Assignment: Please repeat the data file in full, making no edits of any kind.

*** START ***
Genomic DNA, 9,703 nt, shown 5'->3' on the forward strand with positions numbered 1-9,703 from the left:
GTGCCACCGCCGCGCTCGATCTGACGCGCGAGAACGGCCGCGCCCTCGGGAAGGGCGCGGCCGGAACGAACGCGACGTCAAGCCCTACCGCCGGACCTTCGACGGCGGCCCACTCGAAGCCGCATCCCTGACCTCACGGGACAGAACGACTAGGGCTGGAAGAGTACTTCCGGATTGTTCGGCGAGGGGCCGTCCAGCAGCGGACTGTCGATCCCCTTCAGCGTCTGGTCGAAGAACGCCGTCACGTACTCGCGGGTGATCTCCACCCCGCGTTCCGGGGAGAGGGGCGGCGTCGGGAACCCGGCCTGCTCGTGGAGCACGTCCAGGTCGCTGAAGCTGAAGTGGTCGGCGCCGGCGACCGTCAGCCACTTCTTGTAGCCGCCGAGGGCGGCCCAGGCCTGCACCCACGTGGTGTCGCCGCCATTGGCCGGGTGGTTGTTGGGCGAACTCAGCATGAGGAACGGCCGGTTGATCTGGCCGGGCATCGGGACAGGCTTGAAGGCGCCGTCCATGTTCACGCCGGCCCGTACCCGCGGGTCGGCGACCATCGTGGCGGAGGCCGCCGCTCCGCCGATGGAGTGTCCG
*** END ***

Genomic DNA, 9,703 nt, shown 5'->3' on the forward strand with positions numbered 1-9,703 from the left:
GTGCCACCGCCGCGCTCGATCTGACGCGCGAGAACGGCCGCGCCCTCGGGAAGGGCGCGGCCGGAACGAACGCGACGTCAAGCCCTACCGCCGGACCTTCGACGGCGGCCCACTCGAAGCCGCATCCCTGACCTCACGGGACAGAACGACTAGGGCTGGAAGAGTACTTCCGGATTGTTCGGCGAGGGGCCGTCCAGCAGCGGACTGTCGATCCCCTTCAGCGTCTGGTCGAAGAACGCCGTCACGTACTCGCGGGTGATCTCCACCCCGCGTTCCGGGGAGAGGGGCGGCGTCGGGAACCCGGCCTGCTCGTGGAGCACGTCCAGGTCGCTGAAGCTGAAGTGGTCGGCGCCGGCGACCGTCAGCCACTTCTTGTAGCCGCCGAGGGCGGCCCAGGCCTGCACCCACGTGGTGTCGCCGCCATTGGCCGGGTGGTTGTTGGGCGAACTCAGCATGAGGAACGGCCGGTTGATCTGGCCGGGCATCGGGACAGGCTTGAAGGCGCCGTCCATGTTCACGCCGGCCCGTACCCGCGGGTCGGCGACCATCGTGGCGGAGGCCGCCGCTCCGCCGATGGAGTGTCCG